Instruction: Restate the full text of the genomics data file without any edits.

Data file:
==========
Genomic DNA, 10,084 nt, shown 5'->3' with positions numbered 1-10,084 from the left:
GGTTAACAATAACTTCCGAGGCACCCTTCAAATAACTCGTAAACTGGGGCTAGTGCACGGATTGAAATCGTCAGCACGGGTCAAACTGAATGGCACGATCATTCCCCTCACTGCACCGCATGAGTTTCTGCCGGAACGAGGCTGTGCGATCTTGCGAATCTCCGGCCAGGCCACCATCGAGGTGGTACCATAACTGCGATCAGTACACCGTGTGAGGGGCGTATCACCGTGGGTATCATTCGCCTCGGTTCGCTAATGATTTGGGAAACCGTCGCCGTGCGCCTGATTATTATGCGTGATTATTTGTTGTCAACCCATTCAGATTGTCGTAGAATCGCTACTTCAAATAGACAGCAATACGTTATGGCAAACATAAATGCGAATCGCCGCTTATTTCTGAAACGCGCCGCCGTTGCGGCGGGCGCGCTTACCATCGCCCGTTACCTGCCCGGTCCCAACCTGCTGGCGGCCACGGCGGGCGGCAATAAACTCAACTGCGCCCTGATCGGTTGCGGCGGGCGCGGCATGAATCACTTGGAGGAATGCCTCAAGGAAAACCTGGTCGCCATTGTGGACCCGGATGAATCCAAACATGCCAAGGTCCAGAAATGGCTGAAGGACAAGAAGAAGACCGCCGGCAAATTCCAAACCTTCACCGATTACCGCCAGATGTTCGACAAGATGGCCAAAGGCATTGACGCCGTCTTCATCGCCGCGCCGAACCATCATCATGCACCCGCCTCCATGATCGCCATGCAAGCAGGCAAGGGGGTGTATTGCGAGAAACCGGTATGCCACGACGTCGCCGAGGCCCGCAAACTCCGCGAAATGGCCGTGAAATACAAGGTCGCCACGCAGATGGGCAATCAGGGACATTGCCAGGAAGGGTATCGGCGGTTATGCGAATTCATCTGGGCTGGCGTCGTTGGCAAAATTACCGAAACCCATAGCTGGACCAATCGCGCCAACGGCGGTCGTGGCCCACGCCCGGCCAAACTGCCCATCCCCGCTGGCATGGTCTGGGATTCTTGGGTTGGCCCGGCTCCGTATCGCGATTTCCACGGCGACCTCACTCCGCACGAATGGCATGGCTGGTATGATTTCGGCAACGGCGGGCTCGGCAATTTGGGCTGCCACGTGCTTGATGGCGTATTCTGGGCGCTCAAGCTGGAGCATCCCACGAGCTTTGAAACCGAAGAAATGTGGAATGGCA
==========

Genomic DNA, 10,084 nt, shown 5'->3' with positions numbered 1-10,084 from the left:
GGTTAACAATAACTTCCGAGGCACCCTTCAAATAACTCGTAAACTGGGGCTAGTGCACGGATTGAAATCGTCAGCACGGGTCAAACTGAATGGCACGATCATTCCCCTCACTGCACCGCATGAGTTTCTGCCGGAACGAGGCTGTGCGATCTTGCGAATCTCCGGCCAGGCCACCATCGAGGTGGTACCATAACTGCGATCAGTACACCGTGTGAGGGGCGTATCACCGTGGGTATCATTCGCCTCGGTTCGCTAATGATTTGGGAAACCGTCGCCGTGCGCCTGATTATTATGCGTGATTATTTGTTGTCAACCCATTCAGATTGTCGTAGAATCGCTACTTCAAATAGACAGCAATACGTTATGGCAAACATAAATGCGAATCGCCGCTTATTTCTGAAACGCGCCGCCGTTGCGGCGGGCGCGCTTACCATCGCCCGTTACCTGCCCGGTCCCAACCTGCTGGCGGCCACGGCGGGCGGCAATAAACTCAACTGCGCCCTGATCGGTTGCGGCGGGCGCGGCATGAATCACTTGGAGGAATGCCTCAAGGAAAACCTGGTCGCCATTGTGGACCCGGATGAATCCAAACATGCCAAGGTCCAGAAATGGCTGAAGGACAAGAAGAAGACCGCCGGCAAATTCCAAACCTTCACCGATTACCGCCAGATGTTCGACAAGATGGCCAAAGGCATTGACGCCGTCTTCATCGCCGCGCCGAACCATCATCATGCACCCGCCTCCATGATCGCCATGCAAGCAGGCAAGGGGGTGTATTGCGAGAAACCGGTATGCCACGACGTCGCCGAGGCCCGCAAACTCCGCGAAATGGCCGTGAAATACAAGGTCGCCACGCAGATGGGCAATCAGGGACATTGCCAGGAAGGGTATCGGCGGTTATGCGAATTCATCTGGGCTGGCGTCGTTGGCAAAATTACCGAAACCCATAGCTGGACCAATCGCGCCAACGGCGGTCGTGGCCCACGCCCGGCCAAACTGCCCATCCCCGCTGGCATGGTCTGGGATTCTTGGGTTGGCCCGGCTCCGTATCGCGATTTCCACGGCGACCTCACTCCGCACGAATGGCATGGCTGGTATGATTTCGGCAACGGCGGGCTCGGCAATTTGGGCTGCCACGTGCTTGATGGCGTATTCTGGGCGCTCAAGCTGGAGCATCCCACGAGCTTTGAAACCGAAGAAATGTGGAATGGCA